Ba Sam gets 5 years in prison for “lowering state’s prestige”

A court in Hanoi has sentenced the prominent blogger, Ba Sam, to five years in prison in a case that was immediately condemned as unjust and illogical.

The sentence came after a one day trial in which Ba Sam, whose real name is Nguyen Huu Vinh, and his assistant, Nguyen Thi Minh Thuy, were convicted of “abusing democratic freedoms to infringe upon the State’s interests” under  Article 258 of the Vietnamese Penal Code.

Thuy received a jail term of three years.

Photo courtesy of the VNN.

On trial after 22 months in detention. Photo courtesy of the VNN.

Hundreds of supporters of the bloggers gathered outside the court and waved banners calling for their release. They were later dispersed by police.

At least five Western embassies had sent written requests to the Hanoi People’s Court asking to observe the trial, but none of them received a response from the authorities. Some diplomats went to the court but were kept outside, joining the hundreds of supporters, including bloggers and  landless farmers.

A German MP, Martin Patzelt, a member of the Committee of Human Rights and Humanitarian Aid in the Bundestag, also joined them. He said before his flight to Hanoi on Sunday that he would go to the court even if that meant he would be kept outside.

The courtroom, however, was filled with dozens of plainclothes police and students from the Academy of Public Security. It is believed that the police deployed students to fill the seats so they could refuse access to supporters and family members of the accused.

Young activists gathered outside the court, many holding the cover of a clandestinely published book about on Ba Sam.

Young activists gathered outside the court, many holding the cover of a clandestinely published book about on Ba Sam.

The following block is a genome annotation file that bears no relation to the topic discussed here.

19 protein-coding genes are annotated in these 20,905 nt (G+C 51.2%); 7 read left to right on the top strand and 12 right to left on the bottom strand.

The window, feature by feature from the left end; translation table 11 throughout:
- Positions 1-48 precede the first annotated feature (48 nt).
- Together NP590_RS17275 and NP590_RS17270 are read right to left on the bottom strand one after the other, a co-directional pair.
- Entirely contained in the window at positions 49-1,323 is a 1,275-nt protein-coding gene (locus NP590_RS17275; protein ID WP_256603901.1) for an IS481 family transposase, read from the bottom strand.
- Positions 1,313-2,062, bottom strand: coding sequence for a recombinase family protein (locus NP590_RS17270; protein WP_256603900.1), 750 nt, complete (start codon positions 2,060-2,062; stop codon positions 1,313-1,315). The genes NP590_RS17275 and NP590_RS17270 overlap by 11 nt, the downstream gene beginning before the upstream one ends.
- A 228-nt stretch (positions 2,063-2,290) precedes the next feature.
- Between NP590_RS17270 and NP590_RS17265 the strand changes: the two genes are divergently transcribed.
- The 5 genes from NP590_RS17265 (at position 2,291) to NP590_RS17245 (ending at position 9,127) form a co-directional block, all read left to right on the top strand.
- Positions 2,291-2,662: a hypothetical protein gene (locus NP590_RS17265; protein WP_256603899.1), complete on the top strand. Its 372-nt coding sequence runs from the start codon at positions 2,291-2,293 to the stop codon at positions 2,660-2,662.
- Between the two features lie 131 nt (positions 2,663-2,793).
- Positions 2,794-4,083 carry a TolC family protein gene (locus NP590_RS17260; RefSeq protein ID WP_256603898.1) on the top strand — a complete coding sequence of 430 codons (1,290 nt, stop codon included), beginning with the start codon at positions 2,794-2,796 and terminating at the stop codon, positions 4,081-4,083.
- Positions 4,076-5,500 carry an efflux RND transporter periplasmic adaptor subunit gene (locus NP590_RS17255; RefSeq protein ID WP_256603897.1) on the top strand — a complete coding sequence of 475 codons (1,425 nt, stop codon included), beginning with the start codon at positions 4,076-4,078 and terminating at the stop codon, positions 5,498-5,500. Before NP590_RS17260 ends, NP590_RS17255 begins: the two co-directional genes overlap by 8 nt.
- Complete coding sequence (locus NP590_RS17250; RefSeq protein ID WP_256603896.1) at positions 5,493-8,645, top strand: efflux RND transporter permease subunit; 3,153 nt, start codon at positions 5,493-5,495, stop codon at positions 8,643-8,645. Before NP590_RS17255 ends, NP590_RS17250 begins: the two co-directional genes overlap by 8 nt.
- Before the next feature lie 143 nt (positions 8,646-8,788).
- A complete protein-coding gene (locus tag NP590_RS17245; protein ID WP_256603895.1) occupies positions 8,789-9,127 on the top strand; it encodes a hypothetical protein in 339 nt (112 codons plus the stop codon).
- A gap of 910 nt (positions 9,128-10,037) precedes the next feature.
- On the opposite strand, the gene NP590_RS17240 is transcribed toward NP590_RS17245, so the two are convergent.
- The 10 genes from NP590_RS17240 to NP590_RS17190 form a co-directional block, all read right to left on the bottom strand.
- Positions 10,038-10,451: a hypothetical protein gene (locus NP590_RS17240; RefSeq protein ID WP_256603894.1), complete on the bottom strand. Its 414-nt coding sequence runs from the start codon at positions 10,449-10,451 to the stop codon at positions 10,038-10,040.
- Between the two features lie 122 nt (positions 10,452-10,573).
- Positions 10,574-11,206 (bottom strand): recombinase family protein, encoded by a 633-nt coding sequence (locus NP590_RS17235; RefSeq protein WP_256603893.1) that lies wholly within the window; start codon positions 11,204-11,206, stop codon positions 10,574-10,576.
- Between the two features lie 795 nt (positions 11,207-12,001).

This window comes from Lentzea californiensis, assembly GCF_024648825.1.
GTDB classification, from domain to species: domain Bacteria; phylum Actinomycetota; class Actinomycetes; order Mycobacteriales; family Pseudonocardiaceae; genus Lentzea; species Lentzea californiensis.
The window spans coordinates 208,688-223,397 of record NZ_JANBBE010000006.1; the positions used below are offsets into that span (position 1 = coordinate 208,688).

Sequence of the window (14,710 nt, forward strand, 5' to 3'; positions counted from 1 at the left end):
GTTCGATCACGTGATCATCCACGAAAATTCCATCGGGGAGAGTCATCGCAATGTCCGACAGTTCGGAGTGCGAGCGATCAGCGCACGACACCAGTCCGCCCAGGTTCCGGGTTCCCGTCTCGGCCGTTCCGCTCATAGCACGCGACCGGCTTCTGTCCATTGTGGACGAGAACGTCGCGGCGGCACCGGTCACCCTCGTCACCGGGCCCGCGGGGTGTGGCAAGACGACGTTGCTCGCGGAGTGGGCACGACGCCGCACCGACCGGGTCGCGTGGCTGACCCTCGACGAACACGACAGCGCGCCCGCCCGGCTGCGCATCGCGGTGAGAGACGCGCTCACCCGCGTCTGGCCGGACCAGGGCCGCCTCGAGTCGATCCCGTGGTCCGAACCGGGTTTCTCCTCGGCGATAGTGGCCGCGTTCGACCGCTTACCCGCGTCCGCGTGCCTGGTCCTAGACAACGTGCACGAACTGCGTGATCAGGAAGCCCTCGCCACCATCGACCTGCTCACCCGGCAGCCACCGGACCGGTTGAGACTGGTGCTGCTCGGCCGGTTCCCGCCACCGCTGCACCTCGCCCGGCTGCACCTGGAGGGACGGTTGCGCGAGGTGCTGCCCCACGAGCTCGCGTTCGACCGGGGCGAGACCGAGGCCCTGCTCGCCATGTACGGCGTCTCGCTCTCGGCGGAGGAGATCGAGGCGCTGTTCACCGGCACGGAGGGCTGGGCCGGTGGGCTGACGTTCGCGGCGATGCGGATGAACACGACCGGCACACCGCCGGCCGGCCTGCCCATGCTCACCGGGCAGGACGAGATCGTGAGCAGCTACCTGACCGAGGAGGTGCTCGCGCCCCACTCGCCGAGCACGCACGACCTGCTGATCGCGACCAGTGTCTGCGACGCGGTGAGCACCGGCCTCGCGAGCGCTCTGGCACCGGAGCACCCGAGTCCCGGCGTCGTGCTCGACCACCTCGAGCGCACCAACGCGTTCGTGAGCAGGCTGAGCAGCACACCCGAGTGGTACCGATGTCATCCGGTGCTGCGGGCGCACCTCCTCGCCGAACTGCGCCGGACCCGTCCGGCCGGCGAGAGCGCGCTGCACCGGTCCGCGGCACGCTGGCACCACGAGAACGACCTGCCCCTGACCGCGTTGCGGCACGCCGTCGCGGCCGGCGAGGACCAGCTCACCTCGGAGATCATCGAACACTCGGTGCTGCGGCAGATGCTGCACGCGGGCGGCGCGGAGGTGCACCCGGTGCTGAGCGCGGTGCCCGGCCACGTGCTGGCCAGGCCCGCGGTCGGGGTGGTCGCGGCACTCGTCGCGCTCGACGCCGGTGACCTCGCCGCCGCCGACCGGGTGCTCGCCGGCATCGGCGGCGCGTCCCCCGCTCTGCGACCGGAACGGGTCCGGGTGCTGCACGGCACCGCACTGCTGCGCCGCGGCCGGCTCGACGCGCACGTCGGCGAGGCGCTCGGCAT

Vinh and Thuy have been held since their arrest in May 2014 in a case that is seen as a litmus test of the authorities’ approach to dissent.

At least two prominent activists, who have expressed support for the defendants, were detained and held for questioning.

A blogger was arrested before she left home to appear in court as a witness. She was the co-author of one of the 24 articles used by the police as evidence of guilt against Vinh and Thuy, which were accused of “lowering the state’s prestige.”

“The defendants’ acts were dangerous for society… and they were not honest and did not admit their crimes,” said the judge before passing sentence.

Prosecutors said that Ba Sam’s blog had misrepresented the Communist party’s line and lowered public trust in the leadership.

Vinh insisted upon his innocence in a statement to the court. One of his lawyers described the conviction as unjust and illogical. He had called on the court to dismiss the charges for lack of evidence.

Another lawyer, Tran Quoc Thuan, a former member of the National Assembly, complained that most of the defence arguments were ignored. “The judges were unresponsive and they have incredibly poor knowledge of IT,” he said.

The Ba Sam blog had attracted millions of readers before the arrests in 2014. It continued online afterwards in a more limited format with a a much smaller leadership.

It had carried articles from a number of authors that were openly critical of the government.

Vinh is from a prominent Communist family and was himself a police officer before taking up the campaign for freedom of expression in Vietnam.

Human rights activists condemned the sentence as a travesty of justice.

It is the first major political trial for more than a year. The delay had led to hope that Vietnam was bowing to international pressure and foregoing heavy prison sentences for government critics.